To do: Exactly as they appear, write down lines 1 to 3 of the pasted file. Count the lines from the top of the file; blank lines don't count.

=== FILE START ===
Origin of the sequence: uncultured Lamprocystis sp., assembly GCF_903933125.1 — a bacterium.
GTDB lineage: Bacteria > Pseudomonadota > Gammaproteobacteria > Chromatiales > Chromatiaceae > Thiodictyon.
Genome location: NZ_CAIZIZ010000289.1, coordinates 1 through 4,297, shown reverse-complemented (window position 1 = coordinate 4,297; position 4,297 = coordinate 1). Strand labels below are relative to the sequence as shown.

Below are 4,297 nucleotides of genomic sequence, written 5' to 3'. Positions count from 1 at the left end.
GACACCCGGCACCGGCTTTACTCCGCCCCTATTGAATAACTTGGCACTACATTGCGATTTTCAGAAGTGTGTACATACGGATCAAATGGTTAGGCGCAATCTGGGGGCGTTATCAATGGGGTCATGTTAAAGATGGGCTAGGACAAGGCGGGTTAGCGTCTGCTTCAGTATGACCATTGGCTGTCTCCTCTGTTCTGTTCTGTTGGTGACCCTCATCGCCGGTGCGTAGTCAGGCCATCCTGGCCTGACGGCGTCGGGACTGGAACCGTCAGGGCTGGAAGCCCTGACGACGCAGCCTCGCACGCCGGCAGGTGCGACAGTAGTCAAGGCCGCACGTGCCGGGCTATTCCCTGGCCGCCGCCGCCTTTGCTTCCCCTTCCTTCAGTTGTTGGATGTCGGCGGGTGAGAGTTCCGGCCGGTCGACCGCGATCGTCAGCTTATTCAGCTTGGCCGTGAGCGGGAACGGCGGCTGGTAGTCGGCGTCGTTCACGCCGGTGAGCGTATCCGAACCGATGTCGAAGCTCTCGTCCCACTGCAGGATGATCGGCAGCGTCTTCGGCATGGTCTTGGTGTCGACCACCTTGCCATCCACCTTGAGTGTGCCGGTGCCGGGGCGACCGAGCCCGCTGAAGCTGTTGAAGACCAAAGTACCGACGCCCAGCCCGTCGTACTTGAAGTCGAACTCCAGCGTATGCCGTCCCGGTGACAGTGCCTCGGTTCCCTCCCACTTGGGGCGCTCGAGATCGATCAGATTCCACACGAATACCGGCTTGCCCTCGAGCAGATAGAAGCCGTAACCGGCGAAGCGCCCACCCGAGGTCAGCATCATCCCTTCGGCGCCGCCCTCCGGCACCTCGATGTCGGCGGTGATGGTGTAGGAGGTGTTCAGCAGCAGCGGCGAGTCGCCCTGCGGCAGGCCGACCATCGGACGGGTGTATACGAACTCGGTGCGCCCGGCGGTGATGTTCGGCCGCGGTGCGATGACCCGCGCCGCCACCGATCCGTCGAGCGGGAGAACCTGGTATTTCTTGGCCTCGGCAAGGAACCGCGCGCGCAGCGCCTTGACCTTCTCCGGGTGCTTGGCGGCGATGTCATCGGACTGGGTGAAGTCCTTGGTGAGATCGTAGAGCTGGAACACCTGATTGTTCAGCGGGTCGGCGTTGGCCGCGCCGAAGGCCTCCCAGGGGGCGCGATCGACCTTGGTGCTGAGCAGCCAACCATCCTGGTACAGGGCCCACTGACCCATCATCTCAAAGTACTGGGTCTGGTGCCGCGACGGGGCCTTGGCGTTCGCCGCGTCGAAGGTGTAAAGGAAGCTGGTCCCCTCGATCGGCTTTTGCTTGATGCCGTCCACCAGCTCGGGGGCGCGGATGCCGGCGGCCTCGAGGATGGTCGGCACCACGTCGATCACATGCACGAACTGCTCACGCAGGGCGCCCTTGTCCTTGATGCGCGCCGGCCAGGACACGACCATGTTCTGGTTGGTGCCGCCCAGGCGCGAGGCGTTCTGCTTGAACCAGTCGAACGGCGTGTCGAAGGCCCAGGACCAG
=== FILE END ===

Origin of the sequence: uncultured Lamprocystis sp., assembly GCF_903933125.1 — a bacterium.
GTDB lineage: Bacteria > Pseudomonadota > Gammaproteobacteria > Chromatiales > Chromatiaceae > Thiodictyon.
Genome location: NZ_CAIZIZ010000289.1, coordinates 1 through 4,297, shown reverse-complemented (window position 1 = coordinate 4,297; position 4,297 = coordinate 1). Strand labels below are relative to the sequence as shown.